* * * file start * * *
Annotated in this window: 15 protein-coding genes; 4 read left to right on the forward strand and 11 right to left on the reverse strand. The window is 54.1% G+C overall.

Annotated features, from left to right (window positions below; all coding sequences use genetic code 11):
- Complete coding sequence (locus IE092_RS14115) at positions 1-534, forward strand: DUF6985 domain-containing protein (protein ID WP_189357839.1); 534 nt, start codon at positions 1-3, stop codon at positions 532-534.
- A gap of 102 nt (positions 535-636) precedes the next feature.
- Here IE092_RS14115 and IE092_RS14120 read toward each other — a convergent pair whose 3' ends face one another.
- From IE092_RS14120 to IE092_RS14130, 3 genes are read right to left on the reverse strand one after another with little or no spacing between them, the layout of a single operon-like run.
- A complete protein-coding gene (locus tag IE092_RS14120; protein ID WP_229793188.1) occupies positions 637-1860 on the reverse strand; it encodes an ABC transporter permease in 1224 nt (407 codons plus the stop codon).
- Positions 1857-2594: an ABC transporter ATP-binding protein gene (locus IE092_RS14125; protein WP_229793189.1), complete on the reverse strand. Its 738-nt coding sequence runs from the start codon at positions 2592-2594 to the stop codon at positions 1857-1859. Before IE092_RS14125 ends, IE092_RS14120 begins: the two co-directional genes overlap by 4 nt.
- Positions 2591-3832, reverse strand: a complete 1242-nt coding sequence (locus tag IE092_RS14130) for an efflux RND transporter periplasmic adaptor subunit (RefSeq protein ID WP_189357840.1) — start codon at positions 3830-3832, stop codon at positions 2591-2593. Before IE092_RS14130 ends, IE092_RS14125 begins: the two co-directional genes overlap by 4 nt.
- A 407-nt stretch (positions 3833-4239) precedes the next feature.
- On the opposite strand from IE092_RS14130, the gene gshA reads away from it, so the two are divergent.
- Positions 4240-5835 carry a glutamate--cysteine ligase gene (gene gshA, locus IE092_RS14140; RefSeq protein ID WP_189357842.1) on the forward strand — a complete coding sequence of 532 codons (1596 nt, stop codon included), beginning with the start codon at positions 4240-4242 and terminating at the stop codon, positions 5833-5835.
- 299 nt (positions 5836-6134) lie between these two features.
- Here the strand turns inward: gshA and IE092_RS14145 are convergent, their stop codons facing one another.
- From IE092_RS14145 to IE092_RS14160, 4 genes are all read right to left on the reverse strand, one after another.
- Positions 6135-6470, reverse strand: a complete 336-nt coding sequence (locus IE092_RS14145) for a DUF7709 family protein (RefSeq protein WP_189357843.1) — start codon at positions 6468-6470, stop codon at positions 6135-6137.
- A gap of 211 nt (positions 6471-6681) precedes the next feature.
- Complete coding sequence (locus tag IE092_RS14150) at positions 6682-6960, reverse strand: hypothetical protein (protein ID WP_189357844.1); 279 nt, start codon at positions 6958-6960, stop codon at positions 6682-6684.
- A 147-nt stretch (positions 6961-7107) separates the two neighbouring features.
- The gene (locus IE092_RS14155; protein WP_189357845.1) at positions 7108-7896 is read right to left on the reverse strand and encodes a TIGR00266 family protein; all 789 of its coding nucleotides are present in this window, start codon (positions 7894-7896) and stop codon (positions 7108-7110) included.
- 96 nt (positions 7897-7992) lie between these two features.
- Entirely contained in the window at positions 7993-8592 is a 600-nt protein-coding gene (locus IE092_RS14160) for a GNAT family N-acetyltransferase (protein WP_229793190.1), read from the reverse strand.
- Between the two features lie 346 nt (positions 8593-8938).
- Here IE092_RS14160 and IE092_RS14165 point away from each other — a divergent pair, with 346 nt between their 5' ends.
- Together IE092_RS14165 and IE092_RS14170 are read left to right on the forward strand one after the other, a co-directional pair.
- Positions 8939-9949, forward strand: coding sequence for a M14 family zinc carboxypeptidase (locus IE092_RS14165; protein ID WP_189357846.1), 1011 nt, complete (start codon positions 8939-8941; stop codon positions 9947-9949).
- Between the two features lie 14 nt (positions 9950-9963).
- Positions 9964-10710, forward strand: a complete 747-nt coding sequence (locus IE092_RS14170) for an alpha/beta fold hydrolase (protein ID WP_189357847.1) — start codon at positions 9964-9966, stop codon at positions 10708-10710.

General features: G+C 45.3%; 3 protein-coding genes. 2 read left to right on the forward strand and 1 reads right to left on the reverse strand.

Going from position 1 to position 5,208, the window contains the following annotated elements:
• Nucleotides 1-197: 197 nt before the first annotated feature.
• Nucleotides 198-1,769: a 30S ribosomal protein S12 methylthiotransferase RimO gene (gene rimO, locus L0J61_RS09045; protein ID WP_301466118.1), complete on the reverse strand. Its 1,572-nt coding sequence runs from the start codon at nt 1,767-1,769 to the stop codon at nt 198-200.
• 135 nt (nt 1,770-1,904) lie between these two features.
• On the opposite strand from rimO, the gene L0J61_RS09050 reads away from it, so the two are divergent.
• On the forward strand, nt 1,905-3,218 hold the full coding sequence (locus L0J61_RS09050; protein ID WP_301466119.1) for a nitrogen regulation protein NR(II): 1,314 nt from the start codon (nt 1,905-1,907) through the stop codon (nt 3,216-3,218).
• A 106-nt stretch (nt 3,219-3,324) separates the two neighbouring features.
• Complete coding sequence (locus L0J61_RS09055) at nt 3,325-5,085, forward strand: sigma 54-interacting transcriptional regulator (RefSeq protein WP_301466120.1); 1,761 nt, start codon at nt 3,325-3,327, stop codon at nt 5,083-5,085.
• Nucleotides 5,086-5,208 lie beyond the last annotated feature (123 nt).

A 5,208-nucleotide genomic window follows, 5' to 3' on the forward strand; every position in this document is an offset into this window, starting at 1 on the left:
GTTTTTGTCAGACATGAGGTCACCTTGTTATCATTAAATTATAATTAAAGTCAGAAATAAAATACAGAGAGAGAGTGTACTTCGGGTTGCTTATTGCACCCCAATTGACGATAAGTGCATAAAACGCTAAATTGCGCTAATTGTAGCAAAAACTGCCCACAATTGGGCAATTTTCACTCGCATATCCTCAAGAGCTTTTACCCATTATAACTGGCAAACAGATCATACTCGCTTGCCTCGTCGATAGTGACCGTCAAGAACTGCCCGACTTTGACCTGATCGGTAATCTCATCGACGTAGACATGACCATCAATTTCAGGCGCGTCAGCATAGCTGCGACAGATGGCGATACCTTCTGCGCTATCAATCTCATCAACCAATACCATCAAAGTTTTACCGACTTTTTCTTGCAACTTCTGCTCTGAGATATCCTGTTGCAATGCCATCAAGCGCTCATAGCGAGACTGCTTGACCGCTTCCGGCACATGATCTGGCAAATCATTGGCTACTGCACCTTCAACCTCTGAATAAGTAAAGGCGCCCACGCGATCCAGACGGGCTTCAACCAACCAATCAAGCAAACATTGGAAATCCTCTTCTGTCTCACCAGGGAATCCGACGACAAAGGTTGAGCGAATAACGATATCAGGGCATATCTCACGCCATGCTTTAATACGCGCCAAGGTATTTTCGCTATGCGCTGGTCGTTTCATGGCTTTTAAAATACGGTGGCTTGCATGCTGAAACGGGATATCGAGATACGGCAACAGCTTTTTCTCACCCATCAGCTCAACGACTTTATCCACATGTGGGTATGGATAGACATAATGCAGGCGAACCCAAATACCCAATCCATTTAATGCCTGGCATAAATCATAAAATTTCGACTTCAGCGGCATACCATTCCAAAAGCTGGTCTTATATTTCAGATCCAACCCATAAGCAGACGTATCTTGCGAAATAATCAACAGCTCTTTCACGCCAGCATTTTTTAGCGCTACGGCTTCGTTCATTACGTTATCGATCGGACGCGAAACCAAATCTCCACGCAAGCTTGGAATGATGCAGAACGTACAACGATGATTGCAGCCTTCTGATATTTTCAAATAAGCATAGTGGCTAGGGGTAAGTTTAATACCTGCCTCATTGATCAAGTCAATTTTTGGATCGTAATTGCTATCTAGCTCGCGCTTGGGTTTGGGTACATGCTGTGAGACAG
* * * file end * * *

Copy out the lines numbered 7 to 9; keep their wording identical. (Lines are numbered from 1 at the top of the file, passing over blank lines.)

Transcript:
- A complete protein-coding gene (locus tag IE092_RS14120; protein ID WP_229793188.1) occupies positions 637-1860 on the reverse strand; it encodes an ABC transporter permease in 1224 nt (407 codons plus the stop codon).
- Positions 1857-2594: an ABC transporter ATP-binding protein gene (locus IE092_RS14125; protein WP_229793189.1), complete on the reverse strand. Its 738-nt coding sequence runs from the start codon at positions 2592-2594 to the stop codon at positions 1857-1859. Before IE092_RS14125 ends, IE092_RS14120 begins: the two co-directional genes overlap by 4 nt.
- Positions 2591-3832, reverse strand: a complete 1242-nt coding sequence (locus tag IE092_RS14130) for an efflux RND transporter periplasmic adaptor subunit (RefSeq protein ID WP_189357840.1) — start codon at positions 3830-3832, stop codon at positions 2591-2593. Before IE092_RS14130 ends, IE092_RS14125 begins: the two co-directional genes overlap by 4 nt.